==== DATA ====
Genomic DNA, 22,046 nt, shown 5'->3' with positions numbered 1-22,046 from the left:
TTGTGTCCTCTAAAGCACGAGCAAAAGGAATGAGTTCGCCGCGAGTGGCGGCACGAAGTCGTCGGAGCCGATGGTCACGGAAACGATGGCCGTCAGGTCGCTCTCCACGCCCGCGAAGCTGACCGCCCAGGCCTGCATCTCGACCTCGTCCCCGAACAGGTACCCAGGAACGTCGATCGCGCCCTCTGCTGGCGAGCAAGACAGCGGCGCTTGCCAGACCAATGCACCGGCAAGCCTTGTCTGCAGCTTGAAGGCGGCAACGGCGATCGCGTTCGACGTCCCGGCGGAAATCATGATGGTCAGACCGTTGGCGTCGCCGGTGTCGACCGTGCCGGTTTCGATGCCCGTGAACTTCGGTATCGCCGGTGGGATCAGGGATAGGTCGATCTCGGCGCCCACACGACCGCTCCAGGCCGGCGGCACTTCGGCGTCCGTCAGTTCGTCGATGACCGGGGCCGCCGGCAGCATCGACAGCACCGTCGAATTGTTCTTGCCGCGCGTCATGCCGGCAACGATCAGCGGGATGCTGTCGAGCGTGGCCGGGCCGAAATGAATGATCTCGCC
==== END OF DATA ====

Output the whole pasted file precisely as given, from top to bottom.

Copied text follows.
Genomic DNA, 22,046 nt, shown 5'->3' with positions numbered 1-22,046 from the left:
TTGTGTCCTCTAAAGCACGAGCAAAAGGAATGAGTTCGCCGCGAGTGGCGGCACGAAGTCGTCGGAGCCGATGGTCACGGAAACGATGGCCGTCAGGTCGCTCTCCACGCCCGCGAAGCTGACCGCCCAGGCCTGCATCTCGACCTCGTCCCCGAACAGGTACCCAGGAACGTCGATCGCGCCCTCTGCTGGCGAGCAAGACAGCGGCGCTTGCCAGACCAATGCACCGGCAAGCCTTGTCTGCAGCTTGAAGGCGGCAACGGCGATCGCGTTCGACGTCCCGGCGGAAATCATGATGGTCAGACCGTTGGCGTCGCCGGTGTCGACCGTGCCGGTTTCGATGCCCGTGAACTTCGGTATCGCCGGTGGGATCAGGGATAGGTCGATCTCGGCGCCCACACGACCGCTCCAGGCCGGCGGCACTTCGGCGTCCGTCAGTTCGTCGATGACCGGGGCCGCCGGCAGCATCGACAGCACCGTCGAATTGTTCTTGCCGCGCGTCATGCCGGCAACGATCAGCGGGATGCTGTCGAGCGTGGCCGGGCCGAAATGAATGATCTCGCC